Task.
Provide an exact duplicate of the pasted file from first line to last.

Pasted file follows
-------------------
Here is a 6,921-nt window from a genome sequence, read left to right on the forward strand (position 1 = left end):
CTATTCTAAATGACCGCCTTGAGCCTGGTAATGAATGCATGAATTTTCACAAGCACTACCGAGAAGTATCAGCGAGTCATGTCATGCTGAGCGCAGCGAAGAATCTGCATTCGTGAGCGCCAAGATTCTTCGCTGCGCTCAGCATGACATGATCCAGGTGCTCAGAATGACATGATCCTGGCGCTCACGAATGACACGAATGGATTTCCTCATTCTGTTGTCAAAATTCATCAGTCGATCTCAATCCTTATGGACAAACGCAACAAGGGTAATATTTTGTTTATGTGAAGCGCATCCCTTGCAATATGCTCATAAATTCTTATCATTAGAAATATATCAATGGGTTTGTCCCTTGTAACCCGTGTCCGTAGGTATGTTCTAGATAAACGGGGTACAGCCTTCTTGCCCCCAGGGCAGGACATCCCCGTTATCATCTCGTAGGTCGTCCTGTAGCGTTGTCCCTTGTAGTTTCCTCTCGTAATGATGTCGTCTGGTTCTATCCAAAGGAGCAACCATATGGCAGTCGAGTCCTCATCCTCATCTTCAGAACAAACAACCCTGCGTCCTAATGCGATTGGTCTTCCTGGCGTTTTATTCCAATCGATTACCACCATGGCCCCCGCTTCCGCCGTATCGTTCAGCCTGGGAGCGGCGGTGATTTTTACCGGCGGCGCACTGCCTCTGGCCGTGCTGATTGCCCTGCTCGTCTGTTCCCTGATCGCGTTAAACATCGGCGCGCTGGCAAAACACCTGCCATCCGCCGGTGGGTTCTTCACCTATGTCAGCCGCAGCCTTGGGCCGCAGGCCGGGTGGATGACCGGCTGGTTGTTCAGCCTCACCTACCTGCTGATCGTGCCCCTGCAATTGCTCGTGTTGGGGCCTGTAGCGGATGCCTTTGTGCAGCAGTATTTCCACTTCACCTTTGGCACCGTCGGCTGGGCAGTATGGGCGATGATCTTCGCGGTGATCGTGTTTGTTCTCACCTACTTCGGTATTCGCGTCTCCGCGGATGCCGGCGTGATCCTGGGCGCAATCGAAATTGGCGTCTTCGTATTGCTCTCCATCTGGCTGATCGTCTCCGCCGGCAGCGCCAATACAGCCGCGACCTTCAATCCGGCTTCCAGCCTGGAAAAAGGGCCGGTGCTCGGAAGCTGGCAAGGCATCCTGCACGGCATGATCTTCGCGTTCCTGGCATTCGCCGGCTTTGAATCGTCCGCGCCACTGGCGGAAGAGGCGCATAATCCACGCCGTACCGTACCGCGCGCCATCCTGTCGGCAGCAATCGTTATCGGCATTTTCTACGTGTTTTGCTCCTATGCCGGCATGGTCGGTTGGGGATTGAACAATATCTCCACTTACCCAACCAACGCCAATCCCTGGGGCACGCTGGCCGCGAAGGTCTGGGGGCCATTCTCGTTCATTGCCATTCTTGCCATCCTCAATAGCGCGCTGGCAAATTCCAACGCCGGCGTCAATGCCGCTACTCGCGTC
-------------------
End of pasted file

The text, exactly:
Here is a 6,921-nt window from a genome sequence, read left to right on the forward strand (position 1 = left end):
CTATTCTAAATGACCGCCTTGAGCCTGGTAATGAATGCATGAATTTTCACAAGCACTACCGAGAAGTATCAGCGAGTCATGTCATGCTGAGCGCAGCGAAGAATCTGCATTCGTGAGCGCCAAGATTCTTCGCTGCGCTCAGCATGACATGATCCAGGTGCTCAGAATGACATGATCCTGGCGCTCACGAATGACACGAATGGATTTCCTCATTCTGTTGTCAAAATTCATCAGTCGATCTCAATCCTTATGGACAAACGCAACAAGGGTAATATTTTGTTTATGTGAAGCGCATCCCTTGCAATATGCTCATAAATTCTTATCATTAGAAATATATCAATGGGTTTGTCCCTTGTAACCCGTGTCCGTAGGTATGTTCTAGATAAACGGGGTACAGCCTTCTTGCCCCCAGGGCAGGACATCCCCGTTATCATCTCGTAGGTCGTCCTGTAGCGTTGTCCCTTGTAGTTTCCTCTCGTAATGATGTCGTCTGGTTCTATCCAAAGGAGCAACCATATGGCAGTCGAGTCCTCATCCTCATCTTCAGAACAAACAACCCTGCGTCCTAATGCGATTGGTCTTCCTGGCGTTTTATTCCAATCGATTACCACCATGGCCCCCGCTTCCGCCGTATCGTTCAGCCTGGGAGCGGCGGTGATTTTTACCGGCGGCGCACTGCCTCTGGCCGTGCTGATTGCCCTGCTCGTCTGTTCCCTGATCGCGTTAAACATCGGCGCGCTGGCAAAACACCTGCCATCCGCCGGTGGGTTCTTCACCTATGTCAGCCGCAGCCTTGGGCCGCAGGCCGGGTGGATGACCGGCTGGTTGTTCAGCCTCACCTACCTGCTGATCGTGCCCCTGCAATTGCTCGTGTTGGGGCCTGTAGCGGATGCCTTTGTGCAGCAGTATTTCCACTTCACCTTTGGCACCGTCGGCTGGGCAGTATGGGCGATGATCTTCGCGGTGATCGTGTTTGTTCTCACCTACTTCGGTATTCGCGTCTCCGCGGATGCCGGCGTGATCCTGGGCGCAATCGAAATTGGCGTCTTCGTATTGCTCTCCATCTGGCTGATCGTCTCCGCCGGCAGCGCCAATACAGCCGCGACCTTCAATCCGGCTTCCAGCCTGGAAAAAGGGCCGGTGCTCGGAAGCTGGCAAGGCATCCTGCACGGCATGATCTTCGCGTTCCTGGCATTCGCCGGCTTTGAATCGTCCGCGCCACTGGCGGAAGAGGCGCATAATCCACGCCGTACCGTACCGCGCGCCATCCTGTCGGCAGCAATCGTTATCGGCATTTTCTACGTGTTTTGCTCCTATGCCGGCATGGTCGGTTGGGGATTGAACAATATCTCCACTTACCCAACCAACGCCAATCCCTGGGGCACGCTGGCCGCGAAGGTCTGGGGGCCATTCTCGTTCATTGCCATTCTTGCCATCCTCAATAGCGCGCTGGCAAATTCCAACGCCGGCGTCAATGCCGCTACTCGCGTC